How-To: Name your small business – Advice from Toronto’s ABC Namebank and Jump Branding
When Richard Ward bought out his business partners, renaming the company just made sense.
“While we were proud of our history as E.K. Purdy Ltd., we wanted something that better reflected the value we deliver and our service promise to clients,” says Ward, president of the Kingston, ON-based company, now renamed Pure Ingenuity, which fabricates custom stainless steel equipment.
With the former partner for whom the company was named no longer on the letterhead, the moniker had lost its significance.
“Our current name tells you who we are, what we can do for you, and how we do it best,” says Ward. “It tells people that we’re a creative solution provider, not just a company that bends metal.”
Naseem Javed, is the author of “Naming for Power: Creating Successful Names for the Business World” and CEO of ABC Namebank, a branding consultancy with offices in Toronto and New York. He says “a good company name shines and attracts customers. The wrong name? It’s a slow death.”
So, how do you find a name?
Begin with brainstorming
Ward’s renaming exercise – part of a complete rebranding – was a year-long project that included weekly meetings spearheaded by a marketing consultant. She led him and three senior employees through exercises that helped them formalize their corporate values. This then flowed into the brainstorming of possibilities for a new name.
“A successful brainstorming session should give you 100-200 adjectives, verbs, phrases, nouns and syllables that have been triggered by the company’s value proposition, brand personality, etc.,” says Jason Hemsworth, a principal at Toronto’s Jump Branding and Design Inc. – whose clients include Yogen-Fruz, Labatt and New York Fries.
Hemsworth’s firm takes a different approach, mostly keeping clients out of the brainstorming process and generating ideas with his creative team instead. He finds clients can sometimes bog down the energy flow, and don’t always follow the “every idea is a good idea” principle.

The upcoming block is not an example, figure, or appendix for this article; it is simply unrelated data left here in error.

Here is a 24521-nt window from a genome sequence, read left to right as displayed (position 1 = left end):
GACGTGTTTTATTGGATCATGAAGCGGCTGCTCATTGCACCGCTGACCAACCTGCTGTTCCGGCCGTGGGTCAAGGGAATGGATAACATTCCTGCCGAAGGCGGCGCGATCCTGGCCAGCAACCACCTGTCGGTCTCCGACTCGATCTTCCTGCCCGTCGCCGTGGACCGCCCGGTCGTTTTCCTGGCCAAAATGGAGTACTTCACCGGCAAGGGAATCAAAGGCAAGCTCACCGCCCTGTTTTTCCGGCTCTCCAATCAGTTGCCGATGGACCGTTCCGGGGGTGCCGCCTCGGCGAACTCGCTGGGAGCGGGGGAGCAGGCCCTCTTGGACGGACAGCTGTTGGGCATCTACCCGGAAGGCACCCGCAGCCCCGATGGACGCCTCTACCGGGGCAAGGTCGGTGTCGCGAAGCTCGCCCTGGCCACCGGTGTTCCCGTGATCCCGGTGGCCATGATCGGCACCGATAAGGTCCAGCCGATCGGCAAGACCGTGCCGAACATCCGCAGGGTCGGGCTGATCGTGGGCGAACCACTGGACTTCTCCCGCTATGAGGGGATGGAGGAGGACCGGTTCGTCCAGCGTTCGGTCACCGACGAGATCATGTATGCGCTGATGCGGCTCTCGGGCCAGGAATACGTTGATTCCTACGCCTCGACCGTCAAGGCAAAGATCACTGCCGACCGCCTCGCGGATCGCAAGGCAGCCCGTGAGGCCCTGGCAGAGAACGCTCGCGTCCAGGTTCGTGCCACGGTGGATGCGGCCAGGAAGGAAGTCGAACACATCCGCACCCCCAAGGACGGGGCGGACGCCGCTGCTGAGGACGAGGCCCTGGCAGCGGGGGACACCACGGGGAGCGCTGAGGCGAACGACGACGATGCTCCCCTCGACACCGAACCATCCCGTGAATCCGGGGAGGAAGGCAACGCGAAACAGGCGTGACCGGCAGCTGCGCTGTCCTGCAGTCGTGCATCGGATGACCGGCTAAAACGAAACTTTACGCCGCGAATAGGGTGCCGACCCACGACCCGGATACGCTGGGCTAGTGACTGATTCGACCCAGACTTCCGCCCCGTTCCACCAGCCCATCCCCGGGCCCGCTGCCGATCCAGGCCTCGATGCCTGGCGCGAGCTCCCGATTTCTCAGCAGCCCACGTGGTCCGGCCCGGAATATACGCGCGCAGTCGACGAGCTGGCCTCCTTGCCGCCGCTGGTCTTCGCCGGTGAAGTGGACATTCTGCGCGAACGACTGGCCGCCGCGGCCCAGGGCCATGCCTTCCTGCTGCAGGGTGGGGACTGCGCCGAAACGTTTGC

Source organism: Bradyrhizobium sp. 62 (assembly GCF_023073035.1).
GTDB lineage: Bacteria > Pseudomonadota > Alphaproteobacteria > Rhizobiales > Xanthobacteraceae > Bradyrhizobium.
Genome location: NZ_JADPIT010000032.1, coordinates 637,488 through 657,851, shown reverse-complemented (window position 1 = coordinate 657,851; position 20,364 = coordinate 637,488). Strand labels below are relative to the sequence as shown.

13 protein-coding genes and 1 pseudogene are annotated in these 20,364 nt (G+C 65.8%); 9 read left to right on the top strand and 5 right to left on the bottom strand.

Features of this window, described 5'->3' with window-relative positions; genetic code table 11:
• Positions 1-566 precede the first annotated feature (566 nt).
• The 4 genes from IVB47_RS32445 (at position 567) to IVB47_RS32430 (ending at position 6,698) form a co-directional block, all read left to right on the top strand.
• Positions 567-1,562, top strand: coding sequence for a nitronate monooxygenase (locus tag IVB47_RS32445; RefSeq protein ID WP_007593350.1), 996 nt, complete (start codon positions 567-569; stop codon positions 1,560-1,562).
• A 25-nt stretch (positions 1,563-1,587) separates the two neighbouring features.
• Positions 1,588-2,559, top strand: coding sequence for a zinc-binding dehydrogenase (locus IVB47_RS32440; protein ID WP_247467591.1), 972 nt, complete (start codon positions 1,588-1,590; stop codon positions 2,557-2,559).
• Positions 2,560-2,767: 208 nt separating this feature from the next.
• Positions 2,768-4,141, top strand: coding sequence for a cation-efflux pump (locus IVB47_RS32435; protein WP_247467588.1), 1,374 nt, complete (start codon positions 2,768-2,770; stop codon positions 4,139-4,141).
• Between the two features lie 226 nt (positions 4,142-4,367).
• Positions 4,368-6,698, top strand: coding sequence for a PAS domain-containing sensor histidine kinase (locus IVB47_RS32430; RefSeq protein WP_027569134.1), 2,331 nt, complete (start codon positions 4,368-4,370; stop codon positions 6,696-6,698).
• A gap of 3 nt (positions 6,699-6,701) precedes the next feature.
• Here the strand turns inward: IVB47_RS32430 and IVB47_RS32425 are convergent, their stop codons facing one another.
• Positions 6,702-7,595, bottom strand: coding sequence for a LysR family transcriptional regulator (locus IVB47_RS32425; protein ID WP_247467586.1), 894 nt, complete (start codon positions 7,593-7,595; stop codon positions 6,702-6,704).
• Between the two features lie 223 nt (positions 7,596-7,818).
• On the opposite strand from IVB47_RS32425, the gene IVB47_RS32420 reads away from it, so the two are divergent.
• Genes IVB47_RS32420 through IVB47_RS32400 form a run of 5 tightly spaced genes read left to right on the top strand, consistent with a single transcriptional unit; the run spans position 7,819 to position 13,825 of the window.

The naming service – which typically charges $1,000-$1,500 – generates as many as 60 potential names that it then whittles to a client shortlist of five or six suggestions.
Rise above the crowd
The top criterion for creating a winning name is that it be distinctive and memorable, says Hemsworth. This means staying away from too-common prefixes and suffixes – like tech, e-, pro, corp, tron and quali – that lump you in with competitors.
But entrepreneurs shouldn’t stray too far in the other direction. A handle that is too complex, has an unusual spelling or a questionable pronunciation may alienate you from potential customers.
Hemsworth recalls one client who initially championed a quirky combination of two foreign words.
“It was only meaningful to him,” he says while struggling to recall the name. “If people can’t remember the name or spell it, they won’t be able to find you.”
Consider short and catchy
Short names are always good, says Javed, whose 30-year-old firm is responsible for names like Telus, Celestica and Vincor.
“With names like CNN and Sony, for example, you don’t struggle to remember them, spell them or type them,” he says. “They’re right on the tip of your tongue, because they’re not cumbersome.”
A too-long moniker also creates the risk of customers shortening it themselves.
“Then you have the consumer creating your brand, instead of you creating it,” says Hemsworth.
For a name with the ultimate sticking power, go with a short verb that creates a picture in your mind – think Zumba, Hatch, Klick and Google –energetic words that are fun to say and roll easily off the tongue.
These kinds of names also create a strong jumping off point for graphic designers who are tasked with creating logos and making a handle standout on business cards, advertisements and signs.
And remember to test your name to ensure the web address version (without spaces and capitalization) doesn’t baffle the eyes, says Marcia Yudkin, author of The Renaming Handbook: How to Wisely Change Your Company Name, Organizational Name or Product Name. For example, she says, the email address for a name like Mad River, when written out as “madriver”, could easily be mistaken for “MaDriver.”
Though your business may be humming along nicely today, a geographical name like East Toronto Engineering can be surprisingly limiting if you expand, relocate, or add international sales.
Likewise, naming your company after a sole product is liable to stick you with an expensive renaming and rebranding process if you add more offerings.
And using an owner’s name in a company name is an acceptable, if uninspired, option, say the experts. But consider this issue: if you sell the business you’ll be selling your name too, without having control over how it’s used.
Also consider that the owner’s behaviour can have positive or negative repercussions on the organization.
“For example,” says Javed, “the value of The Trump Organization moves like a yoyo as the stock market responds to Donald Trump’s personal life.”
Wrap it up
Once you’ve finally settled on a winning name, choose four or five more. Then, check to see that your competitors haven’t already purchased the domain names or trademarks. There will be a major problem if you receive a cease-and-desist letter after already printing marketing materials or advertising a launch.